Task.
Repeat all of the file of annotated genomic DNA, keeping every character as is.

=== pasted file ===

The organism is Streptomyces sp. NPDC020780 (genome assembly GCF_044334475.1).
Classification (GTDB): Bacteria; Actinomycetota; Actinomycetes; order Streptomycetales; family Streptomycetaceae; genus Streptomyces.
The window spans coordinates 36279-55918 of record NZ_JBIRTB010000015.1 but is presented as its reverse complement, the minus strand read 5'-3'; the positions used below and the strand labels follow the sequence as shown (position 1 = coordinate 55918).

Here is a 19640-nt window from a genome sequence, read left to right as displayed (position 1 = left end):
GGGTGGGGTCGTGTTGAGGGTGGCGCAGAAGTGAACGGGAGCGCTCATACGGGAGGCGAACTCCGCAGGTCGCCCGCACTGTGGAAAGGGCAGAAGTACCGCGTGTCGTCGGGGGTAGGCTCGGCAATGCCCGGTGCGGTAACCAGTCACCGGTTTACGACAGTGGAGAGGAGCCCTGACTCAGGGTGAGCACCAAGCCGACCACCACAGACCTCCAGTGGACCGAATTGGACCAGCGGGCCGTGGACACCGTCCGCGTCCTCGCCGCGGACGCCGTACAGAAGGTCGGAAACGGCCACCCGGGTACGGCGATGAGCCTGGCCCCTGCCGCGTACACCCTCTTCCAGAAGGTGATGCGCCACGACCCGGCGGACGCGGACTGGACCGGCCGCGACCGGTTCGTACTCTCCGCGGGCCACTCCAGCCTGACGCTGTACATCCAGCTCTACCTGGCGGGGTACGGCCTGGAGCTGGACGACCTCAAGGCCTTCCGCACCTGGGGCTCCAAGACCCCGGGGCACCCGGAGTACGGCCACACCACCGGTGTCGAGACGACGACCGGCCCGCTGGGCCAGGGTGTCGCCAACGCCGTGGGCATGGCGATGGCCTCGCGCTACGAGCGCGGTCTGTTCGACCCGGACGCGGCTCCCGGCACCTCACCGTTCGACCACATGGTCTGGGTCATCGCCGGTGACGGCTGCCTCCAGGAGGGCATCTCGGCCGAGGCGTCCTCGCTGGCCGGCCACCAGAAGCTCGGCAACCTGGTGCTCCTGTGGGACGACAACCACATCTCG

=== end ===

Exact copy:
The organism is Streptomyces sp. NPDC020780 (genome assembly GCF_044334475.1).
Classification (GTDB): Bacteria; Actinomycetota; Actinomycetes; order Streptomycetales; family Streptomycetaceae; genus Streptomyces.
The window spans coordinates 36279-55918 of record NZ_JBIRTB010000015.1 but is presented as its reverse complement, the minus strand read 5'-3'; the positions used below and the strand labels follow the sequence as shown (position 1 = coordinate 55918).

Here is a 19640-nt window from a genome sequence, read left to right as displayed (position 1 = left end):
GGGTGGGGTCGTGTTGAGGGTGGCGCAGAAGTGAACGGGAGCGCTCATACGGGAGGCGAACTCCGCAGGTCGCCCGCACTGTGGAAAGGGCAGAAGTACCGCGTGTCGTCGGGGGTAGGCTCGGCAATGCCCGGTGCGGTAACCAGTCACCGGTTTACGACAGTGGAGAGGAGCCCTGACTCAGGGTGAGCACCAAGCCGACCACCACAGACCTCCAGTGGACCGAATTGGACCAGCGGGCCGTGGACACCGTCCGCGTCCTCGCCGCGGACGCCGTACAGAAGGTCGGAAACGGCCACCCGGGTACGGCGATGAGCCTGGCCCCTGCCGCGTACACCCTCTTCCAGAAGGTGATGCGCCACGACCCGGCGGACGCGGACTGGACCGGCCGCGACCGGTTCGTACTCTCCGCGGGCCACTCCAGCCTGACGCTGTACATCCAGCTCTACCTGGCGGGGTACGGCCTGGAGCTGGACGACCTCAAGGCCTTCCGCACCTGGGGCTCCAAGACCCCGGGGCACCCGGAGTACGGCCACACCACCGGTGTCGAGACGACGACCGGCCCGCTGGGCCAGGGTGTCGCCAACGCCGTGGGCATGGCGATGGCCTCGCGCTACGAGCGCGGTCTGTTCGACCCGGACGCGGCTCCCGGCACCTCACCGTTCGACCACATGGTCTGGGTCATCGCCGGTGACGGCTGCCTCCAGGAGGGCATCTCGGCCGAGGCGTCCTCGCTGGCCGGCCACCAGAAGCTCGGCAACCTGGTGCTCCTGTGGGACGACAACCACATCTCG